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Gillespie, W. (1978). Gustav Mahler and the Courage to be: By David Holbrook. London: Vision Press Ltd. 1975. Pp. 270. 135 musical examples.. Int. J. Psycho-Anal., 59:540-541.

(1978). International Journal of Psycho-Analysis, 59:540-541

Gustav Mahler and the Courage to be: By David Holbrook. London: Vision Press Ltd. 1975. Pp. 270. 135 musical examples.

Review by:
William Gillespie

This is no ordinary biography, nor is it primarily a work of musical criticism; indeed David Holbrook describes himself as 'a literary rather than a musical person'. The book gives abundant evidence, however, of his technical expertise in the latter area. It is, as he says, 'an attempt to apply certain insights from recent psychoanalytical theory and existentialism to the criticism of a work of music'. Holbrook believes that 'from [object-relations] psychology there has emerged a "philosophical anthropology" which confirms a great deal of what existentialist philosophers from Martin Buber to Ludwig Binswanger have told us… Mahler's achievement was to find a sense of being confirmed in an invulnerable sense of meaningful existence in a Godless universe'. The central issue that Holbrook identifies in Mahler's life and work is already stated in the Programme of Mahler's Second Symphony: 'Have we any continuing existence? Is it all an empty dream, or has this life of ours, and our death, a meaning? If we are to go on living, we must answer this question.' Thus we can perceive both the existential problem and that of object relationship.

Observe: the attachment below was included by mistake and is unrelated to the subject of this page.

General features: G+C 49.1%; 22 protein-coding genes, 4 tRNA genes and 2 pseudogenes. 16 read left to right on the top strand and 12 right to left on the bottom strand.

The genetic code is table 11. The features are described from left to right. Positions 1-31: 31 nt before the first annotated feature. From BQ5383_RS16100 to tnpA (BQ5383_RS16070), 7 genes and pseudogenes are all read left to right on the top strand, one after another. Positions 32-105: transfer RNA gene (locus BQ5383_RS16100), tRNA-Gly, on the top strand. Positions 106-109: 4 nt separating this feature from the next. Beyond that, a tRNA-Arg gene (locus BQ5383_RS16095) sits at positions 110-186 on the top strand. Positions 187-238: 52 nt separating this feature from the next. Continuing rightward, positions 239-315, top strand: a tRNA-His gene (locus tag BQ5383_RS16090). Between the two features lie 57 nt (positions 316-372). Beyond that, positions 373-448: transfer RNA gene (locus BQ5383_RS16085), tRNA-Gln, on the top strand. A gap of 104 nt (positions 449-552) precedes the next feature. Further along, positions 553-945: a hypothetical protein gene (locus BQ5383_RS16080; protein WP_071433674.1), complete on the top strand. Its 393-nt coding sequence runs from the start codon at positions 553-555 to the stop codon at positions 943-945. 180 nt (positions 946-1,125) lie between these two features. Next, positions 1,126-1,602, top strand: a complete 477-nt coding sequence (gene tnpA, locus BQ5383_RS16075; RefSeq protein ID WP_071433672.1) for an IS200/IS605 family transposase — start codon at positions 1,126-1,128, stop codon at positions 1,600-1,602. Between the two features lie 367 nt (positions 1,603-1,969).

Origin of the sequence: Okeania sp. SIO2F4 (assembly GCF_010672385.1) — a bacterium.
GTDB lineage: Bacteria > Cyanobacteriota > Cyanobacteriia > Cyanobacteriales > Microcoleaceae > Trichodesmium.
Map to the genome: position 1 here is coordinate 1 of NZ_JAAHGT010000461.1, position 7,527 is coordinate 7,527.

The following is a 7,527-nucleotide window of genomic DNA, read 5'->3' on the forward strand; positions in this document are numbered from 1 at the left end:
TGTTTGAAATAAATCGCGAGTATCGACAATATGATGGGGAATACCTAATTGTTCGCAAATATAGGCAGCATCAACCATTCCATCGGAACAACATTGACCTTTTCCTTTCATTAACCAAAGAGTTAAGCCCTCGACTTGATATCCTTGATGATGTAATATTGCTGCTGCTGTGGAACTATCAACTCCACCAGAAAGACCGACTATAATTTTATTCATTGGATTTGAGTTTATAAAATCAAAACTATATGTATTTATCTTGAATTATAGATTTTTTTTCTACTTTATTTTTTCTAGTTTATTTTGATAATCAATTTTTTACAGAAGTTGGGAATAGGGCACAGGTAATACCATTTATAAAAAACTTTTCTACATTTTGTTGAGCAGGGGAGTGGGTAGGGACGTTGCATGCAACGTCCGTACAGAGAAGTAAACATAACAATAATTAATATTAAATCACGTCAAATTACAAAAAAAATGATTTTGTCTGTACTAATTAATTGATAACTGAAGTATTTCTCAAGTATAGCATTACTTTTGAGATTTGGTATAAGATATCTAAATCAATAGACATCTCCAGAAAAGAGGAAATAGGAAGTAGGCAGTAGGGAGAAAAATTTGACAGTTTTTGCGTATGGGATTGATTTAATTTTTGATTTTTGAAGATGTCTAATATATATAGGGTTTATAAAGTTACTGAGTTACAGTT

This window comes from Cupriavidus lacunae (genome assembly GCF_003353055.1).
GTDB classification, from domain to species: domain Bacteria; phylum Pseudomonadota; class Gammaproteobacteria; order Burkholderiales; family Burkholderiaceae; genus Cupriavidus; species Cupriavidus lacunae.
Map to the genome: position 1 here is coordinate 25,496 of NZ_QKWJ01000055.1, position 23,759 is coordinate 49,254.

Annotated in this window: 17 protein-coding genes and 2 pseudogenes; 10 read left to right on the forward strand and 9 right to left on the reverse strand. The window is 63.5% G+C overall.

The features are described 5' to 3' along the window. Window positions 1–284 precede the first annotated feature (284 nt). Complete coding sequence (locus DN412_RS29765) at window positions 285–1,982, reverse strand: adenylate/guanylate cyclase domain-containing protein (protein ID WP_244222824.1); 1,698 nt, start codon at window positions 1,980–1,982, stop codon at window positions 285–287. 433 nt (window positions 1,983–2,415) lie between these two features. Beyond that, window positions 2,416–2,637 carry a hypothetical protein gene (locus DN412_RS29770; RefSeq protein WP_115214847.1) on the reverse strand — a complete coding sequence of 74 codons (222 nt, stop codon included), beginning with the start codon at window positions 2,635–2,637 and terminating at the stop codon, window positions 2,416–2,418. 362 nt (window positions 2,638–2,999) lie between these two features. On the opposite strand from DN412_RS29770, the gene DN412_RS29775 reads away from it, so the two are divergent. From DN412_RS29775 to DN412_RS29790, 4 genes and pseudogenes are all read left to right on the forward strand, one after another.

Although Holbrook devotes much attention to the existentialist approach, quoting from Buber, Rollo May and Binswanger among others, his main emphasis is psychoanalytic; he refers to the writings of at least 20 psychoanalysts, especially Melanie Klein (37 references), Sigmund Freud (28), and Donald Winnicott (20). As is well known, Mahler had one long consultation with Freud, less than a year before Mahler's death; its effects seem to have been salutary even if inevitably less than profound.

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